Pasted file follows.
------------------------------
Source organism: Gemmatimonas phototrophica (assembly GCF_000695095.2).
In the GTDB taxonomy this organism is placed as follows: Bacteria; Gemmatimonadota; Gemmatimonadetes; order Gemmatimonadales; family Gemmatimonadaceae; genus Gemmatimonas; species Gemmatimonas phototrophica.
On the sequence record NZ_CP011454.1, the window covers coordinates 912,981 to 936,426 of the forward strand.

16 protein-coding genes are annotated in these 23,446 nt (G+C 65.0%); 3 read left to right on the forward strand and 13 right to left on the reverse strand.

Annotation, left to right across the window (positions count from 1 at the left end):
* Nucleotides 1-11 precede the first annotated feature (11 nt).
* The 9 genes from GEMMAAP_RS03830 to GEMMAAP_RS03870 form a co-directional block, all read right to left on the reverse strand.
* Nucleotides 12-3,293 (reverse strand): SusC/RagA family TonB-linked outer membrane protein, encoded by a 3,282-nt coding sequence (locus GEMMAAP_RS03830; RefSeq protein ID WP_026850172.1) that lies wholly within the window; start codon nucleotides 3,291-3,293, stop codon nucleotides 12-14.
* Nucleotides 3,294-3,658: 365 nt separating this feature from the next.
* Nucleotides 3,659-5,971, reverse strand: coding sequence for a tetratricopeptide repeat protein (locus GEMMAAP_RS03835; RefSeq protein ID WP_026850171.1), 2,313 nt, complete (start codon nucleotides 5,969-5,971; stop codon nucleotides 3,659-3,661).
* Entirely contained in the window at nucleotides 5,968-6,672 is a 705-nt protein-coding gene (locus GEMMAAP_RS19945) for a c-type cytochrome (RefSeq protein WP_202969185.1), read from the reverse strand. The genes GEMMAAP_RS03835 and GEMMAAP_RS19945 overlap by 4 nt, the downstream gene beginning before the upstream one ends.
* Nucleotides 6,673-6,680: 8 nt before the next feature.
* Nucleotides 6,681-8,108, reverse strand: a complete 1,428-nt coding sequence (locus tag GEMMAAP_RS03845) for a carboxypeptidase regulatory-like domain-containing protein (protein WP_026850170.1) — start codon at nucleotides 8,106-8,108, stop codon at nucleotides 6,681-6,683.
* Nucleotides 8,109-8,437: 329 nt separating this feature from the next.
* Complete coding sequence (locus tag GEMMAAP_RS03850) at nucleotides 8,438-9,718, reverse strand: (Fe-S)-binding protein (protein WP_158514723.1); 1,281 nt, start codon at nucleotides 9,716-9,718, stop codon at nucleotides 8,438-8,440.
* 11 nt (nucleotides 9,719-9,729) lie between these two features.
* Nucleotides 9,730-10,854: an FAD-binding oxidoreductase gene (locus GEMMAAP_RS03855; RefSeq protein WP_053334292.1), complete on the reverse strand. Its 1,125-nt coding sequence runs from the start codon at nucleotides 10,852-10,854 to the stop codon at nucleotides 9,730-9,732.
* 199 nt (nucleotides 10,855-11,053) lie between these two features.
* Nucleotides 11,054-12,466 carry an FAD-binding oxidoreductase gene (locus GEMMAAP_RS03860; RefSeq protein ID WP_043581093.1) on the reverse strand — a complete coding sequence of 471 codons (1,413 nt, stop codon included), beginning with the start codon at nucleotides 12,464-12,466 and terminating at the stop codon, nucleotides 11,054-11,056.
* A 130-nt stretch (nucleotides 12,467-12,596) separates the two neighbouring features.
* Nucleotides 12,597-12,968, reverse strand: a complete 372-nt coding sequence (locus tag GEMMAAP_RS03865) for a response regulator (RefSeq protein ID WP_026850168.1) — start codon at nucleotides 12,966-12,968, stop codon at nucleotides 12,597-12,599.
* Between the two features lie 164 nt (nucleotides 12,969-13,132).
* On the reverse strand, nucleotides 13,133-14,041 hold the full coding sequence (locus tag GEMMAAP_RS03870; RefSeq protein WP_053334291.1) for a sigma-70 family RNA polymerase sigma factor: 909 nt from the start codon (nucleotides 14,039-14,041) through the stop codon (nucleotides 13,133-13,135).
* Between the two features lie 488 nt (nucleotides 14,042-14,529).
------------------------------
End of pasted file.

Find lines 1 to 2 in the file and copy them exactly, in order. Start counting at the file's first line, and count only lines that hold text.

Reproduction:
Source organism: Gemmatimonas phototrophica (assembly GCF_000695095.2).
In the GTDB taxonomy this organism is placed as follows: Bacteria; Gemmatimonadota; Gemmatimonadetes; order Gemmatimonadales; family Gemmatimonadaceae; genus Gemmatimonas; species Gemmatimonas phototrophica.